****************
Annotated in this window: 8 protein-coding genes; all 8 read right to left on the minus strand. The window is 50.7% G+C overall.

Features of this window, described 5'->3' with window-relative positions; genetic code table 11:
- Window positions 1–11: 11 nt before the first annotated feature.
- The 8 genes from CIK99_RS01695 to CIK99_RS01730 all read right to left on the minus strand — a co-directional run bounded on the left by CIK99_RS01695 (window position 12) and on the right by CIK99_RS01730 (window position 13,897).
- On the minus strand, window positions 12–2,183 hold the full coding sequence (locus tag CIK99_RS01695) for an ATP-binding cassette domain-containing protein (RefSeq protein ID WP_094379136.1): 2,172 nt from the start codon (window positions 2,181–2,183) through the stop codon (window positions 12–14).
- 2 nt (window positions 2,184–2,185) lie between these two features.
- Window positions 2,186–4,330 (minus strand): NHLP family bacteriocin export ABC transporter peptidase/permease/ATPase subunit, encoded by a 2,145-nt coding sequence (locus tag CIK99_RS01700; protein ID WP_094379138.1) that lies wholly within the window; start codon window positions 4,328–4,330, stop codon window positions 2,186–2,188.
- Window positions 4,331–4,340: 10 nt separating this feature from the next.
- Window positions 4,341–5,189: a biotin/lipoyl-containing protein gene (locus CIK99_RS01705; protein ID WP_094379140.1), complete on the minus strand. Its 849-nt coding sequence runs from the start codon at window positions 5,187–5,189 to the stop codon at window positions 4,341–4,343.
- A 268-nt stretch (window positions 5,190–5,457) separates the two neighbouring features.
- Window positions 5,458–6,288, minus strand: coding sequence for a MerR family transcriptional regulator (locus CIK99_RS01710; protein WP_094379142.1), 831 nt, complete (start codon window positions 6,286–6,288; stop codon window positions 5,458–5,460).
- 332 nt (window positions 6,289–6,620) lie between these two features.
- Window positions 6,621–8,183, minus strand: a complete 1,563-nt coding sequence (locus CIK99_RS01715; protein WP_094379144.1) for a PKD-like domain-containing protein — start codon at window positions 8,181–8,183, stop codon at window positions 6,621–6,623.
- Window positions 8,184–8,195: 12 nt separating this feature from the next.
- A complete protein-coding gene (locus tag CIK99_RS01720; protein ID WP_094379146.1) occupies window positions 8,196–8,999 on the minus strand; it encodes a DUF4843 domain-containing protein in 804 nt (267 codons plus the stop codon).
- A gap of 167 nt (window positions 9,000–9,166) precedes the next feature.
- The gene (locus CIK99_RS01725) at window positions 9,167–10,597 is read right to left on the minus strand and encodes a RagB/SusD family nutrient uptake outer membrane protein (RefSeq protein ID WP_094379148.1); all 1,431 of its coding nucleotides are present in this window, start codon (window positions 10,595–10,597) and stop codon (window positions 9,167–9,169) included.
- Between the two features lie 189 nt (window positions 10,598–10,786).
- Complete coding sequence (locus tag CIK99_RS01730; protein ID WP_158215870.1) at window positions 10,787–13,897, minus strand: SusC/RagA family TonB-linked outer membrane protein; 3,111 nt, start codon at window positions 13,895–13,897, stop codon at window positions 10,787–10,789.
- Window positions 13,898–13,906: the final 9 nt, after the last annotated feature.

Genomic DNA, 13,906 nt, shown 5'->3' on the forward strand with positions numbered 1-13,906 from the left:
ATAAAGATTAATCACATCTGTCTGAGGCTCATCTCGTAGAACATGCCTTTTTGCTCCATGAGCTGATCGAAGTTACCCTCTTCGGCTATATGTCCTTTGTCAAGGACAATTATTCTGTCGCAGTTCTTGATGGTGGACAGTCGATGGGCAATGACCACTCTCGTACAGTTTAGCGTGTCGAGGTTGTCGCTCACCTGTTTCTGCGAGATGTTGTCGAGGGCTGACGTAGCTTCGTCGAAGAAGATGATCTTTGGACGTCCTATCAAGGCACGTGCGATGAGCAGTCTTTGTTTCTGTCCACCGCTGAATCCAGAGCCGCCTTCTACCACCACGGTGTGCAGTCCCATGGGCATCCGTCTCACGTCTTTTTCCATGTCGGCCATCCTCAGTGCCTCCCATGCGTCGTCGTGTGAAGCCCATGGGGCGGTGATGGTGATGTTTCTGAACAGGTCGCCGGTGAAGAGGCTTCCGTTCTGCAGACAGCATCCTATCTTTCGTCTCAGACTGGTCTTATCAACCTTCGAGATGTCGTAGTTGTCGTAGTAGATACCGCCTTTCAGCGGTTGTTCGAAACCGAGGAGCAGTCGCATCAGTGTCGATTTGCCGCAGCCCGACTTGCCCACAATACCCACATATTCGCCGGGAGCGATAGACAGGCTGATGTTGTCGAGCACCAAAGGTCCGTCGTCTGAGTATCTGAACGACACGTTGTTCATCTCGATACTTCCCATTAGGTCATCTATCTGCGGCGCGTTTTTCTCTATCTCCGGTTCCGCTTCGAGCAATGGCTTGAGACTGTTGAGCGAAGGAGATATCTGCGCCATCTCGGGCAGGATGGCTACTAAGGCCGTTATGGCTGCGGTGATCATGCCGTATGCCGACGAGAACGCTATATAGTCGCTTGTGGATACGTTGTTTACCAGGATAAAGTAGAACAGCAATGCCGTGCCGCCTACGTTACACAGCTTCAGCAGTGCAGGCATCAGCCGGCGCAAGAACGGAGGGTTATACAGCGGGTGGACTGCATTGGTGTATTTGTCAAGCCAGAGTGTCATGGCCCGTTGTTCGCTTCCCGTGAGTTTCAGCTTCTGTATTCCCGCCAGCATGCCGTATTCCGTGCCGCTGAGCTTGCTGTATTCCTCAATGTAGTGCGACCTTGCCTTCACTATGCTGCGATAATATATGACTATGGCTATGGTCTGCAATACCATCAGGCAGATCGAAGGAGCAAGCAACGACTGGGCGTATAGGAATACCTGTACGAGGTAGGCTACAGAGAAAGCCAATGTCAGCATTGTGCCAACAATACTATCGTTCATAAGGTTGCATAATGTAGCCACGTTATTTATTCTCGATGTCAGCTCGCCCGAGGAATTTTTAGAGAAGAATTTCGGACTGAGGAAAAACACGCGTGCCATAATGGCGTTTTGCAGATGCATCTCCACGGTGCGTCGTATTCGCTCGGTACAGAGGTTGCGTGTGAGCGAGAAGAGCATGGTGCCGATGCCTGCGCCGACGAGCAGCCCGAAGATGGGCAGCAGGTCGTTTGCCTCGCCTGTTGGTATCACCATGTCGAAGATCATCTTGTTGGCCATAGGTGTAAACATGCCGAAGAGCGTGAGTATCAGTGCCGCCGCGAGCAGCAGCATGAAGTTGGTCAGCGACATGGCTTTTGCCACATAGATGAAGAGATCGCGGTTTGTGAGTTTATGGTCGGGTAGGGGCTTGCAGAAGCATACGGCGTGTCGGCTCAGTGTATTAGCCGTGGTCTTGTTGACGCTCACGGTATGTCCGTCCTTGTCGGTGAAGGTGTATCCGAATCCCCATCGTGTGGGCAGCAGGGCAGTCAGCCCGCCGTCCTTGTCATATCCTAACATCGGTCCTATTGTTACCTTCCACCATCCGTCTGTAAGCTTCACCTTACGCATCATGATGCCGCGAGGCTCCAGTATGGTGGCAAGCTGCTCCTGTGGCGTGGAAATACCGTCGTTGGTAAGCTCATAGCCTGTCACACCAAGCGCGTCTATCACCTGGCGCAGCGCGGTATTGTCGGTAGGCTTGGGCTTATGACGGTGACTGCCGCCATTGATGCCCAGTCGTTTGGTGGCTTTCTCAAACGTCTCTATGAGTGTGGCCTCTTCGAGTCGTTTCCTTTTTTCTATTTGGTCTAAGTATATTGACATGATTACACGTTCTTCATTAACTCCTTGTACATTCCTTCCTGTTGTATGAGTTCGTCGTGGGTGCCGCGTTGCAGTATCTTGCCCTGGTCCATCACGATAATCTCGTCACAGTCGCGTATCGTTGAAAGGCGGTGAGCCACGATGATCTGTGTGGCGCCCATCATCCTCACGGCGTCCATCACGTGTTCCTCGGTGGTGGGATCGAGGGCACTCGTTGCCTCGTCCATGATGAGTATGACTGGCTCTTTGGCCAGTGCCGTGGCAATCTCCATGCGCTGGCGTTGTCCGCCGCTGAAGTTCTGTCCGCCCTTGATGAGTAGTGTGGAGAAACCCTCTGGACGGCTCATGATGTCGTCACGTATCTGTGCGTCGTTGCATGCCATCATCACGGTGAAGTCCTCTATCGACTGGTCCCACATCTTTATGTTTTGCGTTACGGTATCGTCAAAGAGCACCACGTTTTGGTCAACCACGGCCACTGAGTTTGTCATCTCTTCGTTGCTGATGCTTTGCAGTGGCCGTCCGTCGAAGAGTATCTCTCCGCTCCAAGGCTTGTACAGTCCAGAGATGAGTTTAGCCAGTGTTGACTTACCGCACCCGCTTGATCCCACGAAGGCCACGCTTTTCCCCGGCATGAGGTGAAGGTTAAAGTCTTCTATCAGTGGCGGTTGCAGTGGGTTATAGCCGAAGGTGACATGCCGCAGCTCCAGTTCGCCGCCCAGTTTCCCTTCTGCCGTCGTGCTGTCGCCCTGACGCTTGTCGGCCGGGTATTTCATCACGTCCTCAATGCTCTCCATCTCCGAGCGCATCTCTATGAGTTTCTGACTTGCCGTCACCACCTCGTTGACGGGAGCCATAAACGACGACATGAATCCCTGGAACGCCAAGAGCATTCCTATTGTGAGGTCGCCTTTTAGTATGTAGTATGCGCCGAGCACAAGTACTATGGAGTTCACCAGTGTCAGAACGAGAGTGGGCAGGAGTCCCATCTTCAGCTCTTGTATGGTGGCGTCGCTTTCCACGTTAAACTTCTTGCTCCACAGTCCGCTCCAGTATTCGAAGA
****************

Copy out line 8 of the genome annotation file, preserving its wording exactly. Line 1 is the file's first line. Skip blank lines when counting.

- Window positions 4,331–4,340: 10 nt separating this feature from the next.